Now, in this case, the story is obviously about someone who was about to suffer a mental breakdown. All the detail about his nervously tapping heel and bloodshot eyes and shrill voice give the listener some insight into how he felt and why (he hadn’t had two or three of his daily cups of coffee). And, it shows the buildup to his emotional breakdown.

But hopefully, you can see that all that detail would have been a complete waste of time if instead of Jack snapping, the story had continued, “… and then Jack approved our recommendation and we all went home.”

Okay, technique 2: _replace general words with specific ones. _For example, if the height of the main character is important, instead of saying, “He was really tall,” say, “He was at least 6 foot 4.” And, whenever possible, refer to your characters by name instead of just job titles. It’s easier for your audience to care about “Julie, from accounting” than it is to care about the accounts payables clerk.

Alright, technique 3: _use a metaphor or an analogy to explain complex ideas. _A metaphor helps your audience understand an abstract idea in concrete and more familiar terms. So, it’s similar to adding details to your story, except in this case it uses fewer words, not more. And it works because a metaphor is simply a reference to something similar your audience already has a detailed understanding of in their head.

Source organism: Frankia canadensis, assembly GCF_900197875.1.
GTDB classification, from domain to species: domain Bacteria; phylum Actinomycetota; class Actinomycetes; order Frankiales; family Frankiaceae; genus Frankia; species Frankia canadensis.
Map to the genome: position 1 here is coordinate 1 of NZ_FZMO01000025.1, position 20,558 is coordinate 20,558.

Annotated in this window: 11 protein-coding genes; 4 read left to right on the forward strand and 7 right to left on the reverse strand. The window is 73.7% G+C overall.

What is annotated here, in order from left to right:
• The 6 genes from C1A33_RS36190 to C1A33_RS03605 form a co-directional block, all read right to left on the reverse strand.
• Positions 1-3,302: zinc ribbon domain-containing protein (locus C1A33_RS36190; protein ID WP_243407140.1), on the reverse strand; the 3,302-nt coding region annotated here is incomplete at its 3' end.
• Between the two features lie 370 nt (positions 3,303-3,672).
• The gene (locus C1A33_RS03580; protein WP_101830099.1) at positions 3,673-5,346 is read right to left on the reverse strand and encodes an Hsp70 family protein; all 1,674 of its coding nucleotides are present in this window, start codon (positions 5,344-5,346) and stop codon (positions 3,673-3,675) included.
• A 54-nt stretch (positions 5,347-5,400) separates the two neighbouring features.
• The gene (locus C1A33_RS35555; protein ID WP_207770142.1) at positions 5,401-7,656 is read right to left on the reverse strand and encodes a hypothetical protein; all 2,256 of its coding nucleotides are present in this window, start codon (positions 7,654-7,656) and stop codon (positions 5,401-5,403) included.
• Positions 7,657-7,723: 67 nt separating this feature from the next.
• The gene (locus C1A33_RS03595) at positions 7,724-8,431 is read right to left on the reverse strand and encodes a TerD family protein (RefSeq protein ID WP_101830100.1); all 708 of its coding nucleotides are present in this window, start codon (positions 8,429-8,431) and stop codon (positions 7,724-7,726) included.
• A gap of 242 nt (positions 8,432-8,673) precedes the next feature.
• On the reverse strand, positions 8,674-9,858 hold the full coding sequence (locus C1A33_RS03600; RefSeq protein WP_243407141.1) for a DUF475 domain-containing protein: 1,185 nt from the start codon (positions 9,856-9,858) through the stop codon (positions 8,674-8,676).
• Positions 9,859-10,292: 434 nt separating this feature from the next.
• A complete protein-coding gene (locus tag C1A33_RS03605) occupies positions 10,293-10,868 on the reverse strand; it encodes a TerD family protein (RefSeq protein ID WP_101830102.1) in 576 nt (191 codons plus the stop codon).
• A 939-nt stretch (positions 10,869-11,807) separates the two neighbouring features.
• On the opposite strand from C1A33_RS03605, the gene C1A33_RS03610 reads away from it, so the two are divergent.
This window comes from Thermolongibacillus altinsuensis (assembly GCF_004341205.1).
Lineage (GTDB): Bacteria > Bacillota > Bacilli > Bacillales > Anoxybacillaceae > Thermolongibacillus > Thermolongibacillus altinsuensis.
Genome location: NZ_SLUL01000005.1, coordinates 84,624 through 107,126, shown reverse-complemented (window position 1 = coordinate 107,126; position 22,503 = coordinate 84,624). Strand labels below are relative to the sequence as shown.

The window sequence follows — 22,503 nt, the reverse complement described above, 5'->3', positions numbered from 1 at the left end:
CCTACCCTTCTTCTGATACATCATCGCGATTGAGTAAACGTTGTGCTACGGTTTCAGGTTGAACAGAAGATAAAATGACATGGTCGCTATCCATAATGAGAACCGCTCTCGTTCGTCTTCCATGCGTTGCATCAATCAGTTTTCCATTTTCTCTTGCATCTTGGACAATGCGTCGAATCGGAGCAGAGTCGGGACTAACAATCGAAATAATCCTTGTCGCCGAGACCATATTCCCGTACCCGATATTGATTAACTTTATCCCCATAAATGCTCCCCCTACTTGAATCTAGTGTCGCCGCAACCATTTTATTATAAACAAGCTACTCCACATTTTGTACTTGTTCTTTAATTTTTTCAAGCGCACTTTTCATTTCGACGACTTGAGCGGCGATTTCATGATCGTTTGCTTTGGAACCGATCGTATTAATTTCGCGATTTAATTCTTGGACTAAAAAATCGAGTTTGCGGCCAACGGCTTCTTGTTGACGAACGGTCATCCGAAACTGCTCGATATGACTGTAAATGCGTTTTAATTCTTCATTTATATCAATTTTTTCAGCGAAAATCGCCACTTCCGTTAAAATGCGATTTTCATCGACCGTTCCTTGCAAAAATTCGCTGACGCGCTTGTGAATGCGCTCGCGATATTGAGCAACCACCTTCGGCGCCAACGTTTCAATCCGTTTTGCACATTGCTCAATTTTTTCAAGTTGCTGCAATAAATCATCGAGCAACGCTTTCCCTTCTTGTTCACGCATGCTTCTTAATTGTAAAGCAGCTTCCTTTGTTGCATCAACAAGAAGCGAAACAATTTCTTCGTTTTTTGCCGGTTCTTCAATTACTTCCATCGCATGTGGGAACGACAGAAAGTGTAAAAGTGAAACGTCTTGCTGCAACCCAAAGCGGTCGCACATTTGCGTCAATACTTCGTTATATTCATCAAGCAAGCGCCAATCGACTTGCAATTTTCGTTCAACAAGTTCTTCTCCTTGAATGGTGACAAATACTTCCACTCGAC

So, instead of trying to describe the complex set of thoughts and emotions that your character was having about their impending deadline, you might just describe it as “like an 18-wheeler bearing down on him on the highway with no way around it”, or “a dark cloud” following her around.

With a little creativity, you can come up with all kinds of metaphors to bring the details of your story to life, without adding a lot of extra words.

Okay, in the next lesson, we’ll talk about how to avoid the dangers of embellishing your stories, but without getting too caught up in the details.

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Paul Andrew Smith